Jan VAN WOENSEL
Léopold Rabus (º1977, Switzerland), shows a selection of recent paintings, accompanied by one in situ installation, at Galerie Adler in Chelsea, New York. It is the artists’ debut on the American turf.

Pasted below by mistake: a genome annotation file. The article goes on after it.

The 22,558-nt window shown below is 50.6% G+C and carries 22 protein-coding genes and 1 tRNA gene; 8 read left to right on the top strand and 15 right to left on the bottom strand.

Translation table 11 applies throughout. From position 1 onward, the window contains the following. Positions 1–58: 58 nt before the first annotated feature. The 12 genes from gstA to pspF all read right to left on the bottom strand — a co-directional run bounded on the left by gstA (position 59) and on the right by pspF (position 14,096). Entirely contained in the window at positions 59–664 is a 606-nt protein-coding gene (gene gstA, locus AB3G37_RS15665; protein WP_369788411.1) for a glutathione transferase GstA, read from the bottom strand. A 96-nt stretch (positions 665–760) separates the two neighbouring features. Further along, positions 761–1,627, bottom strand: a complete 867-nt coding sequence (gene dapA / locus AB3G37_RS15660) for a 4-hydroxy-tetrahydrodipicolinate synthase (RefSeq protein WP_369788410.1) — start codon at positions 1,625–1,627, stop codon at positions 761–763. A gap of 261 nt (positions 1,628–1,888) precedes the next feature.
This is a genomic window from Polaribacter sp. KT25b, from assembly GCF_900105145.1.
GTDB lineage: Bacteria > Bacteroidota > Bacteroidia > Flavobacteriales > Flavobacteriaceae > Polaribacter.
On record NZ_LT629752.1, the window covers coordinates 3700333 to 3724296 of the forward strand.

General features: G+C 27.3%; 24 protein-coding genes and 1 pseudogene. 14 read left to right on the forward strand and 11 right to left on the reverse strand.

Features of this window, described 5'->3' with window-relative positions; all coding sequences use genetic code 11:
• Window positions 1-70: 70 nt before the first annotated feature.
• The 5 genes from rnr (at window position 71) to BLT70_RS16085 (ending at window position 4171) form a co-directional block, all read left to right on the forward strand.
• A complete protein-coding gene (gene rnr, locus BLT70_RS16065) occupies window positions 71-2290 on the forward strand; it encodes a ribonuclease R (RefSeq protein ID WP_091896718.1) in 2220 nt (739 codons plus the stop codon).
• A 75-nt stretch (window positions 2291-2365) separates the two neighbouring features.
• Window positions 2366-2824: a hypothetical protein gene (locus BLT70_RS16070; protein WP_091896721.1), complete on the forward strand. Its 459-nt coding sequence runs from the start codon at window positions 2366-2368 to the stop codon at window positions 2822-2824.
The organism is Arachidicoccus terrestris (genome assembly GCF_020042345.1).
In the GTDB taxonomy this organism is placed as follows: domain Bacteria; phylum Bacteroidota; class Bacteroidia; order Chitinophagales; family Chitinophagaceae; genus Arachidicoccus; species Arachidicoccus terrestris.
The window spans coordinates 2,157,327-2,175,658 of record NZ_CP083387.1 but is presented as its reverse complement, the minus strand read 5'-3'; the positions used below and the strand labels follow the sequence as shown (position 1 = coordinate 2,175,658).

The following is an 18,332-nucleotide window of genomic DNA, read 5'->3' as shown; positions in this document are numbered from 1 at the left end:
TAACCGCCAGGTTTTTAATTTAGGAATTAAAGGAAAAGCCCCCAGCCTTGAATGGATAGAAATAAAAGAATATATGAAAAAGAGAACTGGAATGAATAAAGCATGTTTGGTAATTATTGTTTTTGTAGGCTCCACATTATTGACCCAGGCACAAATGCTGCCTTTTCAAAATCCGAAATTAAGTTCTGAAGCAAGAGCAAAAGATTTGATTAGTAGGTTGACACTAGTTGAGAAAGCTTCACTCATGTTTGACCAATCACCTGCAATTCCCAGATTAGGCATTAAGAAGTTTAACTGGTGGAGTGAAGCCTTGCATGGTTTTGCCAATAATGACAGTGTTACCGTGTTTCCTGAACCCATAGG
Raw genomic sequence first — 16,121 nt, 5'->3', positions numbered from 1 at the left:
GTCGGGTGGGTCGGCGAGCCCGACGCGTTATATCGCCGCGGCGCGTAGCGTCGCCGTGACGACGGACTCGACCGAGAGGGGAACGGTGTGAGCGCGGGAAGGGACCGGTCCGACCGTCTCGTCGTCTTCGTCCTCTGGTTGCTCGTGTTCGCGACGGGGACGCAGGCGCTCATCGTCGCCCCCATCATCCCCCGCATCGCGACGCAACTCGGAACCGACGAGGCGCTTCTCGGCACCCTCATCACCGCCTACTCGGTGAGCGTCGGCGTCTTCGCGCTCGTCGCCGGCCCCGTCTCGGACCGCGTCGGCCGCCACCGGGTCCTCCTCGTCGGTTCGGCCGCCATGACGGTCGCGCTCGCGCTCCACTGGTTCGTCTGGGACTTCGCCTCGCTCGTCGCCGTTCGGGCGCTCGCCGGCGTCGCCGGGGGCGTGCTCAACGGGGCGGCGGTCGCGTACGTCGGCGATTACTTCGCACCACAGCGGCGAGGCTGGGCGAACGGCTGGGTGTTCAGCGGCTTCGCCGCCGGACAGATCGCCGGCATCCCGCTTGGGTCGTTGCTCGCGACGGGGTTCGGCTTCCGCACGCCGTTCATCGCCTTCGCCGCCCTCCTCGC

There are various ways to introduce Léopold Rabus’s work. Too often, critics get high on the fact that the artist has established a unique style, combining a traditional oil paint technique with experimental elements, such as, applying unconventional materials such as nail polish, hair and wax onto the canvas. Although this technique is obviously an important element in the work of the artist, a solely pragmatic description doesn’t necessarily bring us any further into his complex world of ideas. I’d rather get high on something else, such as the disturbing situations that this painter stages in his paintings. Léopold Rabus’s paintings depict mostly domestic scenes that look obscure and suggestive. They often elaborate on a weird obscenity. The press release of the exhibition confirms this, and continues saying that “the pictorial worlds of Léopold Rabus defy any clear definition. He plays with clichés, with symbols and well-known motives which he alters or assigns new meanings. His thematic series engage in aspects of good and bad, of religion and sexuality, life and death”. In this, I see a recurrent phenomenon (for wanting to not say “theme”) in the work of Léopold Rabus, similar as in the work of, for instance, Swedish clay animation artist, Nathalie Djurberg or Belgian installation artist, Filip Vervaet. Apart from their ages, all three of them have in common the weird combination of depicting domestic deterioration, referencing popular culture and using a certain state of constant psychological disorder as a running thread throughout their emerging oeuvres. I can’t help that there is one word which howls through my mind as satisfactory for naming this phenomenon, this “theme” in contemporary art, and that is: apocalyptic. Each one of these artists expresses the apocalyptic in a virtuosic amalgam of painted, animated or sculpted images. Djurberg’s obscene scenes of domestic violence and sexual harassment, Vervaet’s sarcastically-coded “Schwartzwald-klinik” and sci-fi aesthetics, and Rabus’s bizarre iconography and disturbing ambiguous scenes, seem to capture a situation of ethical decay, and we are part of it.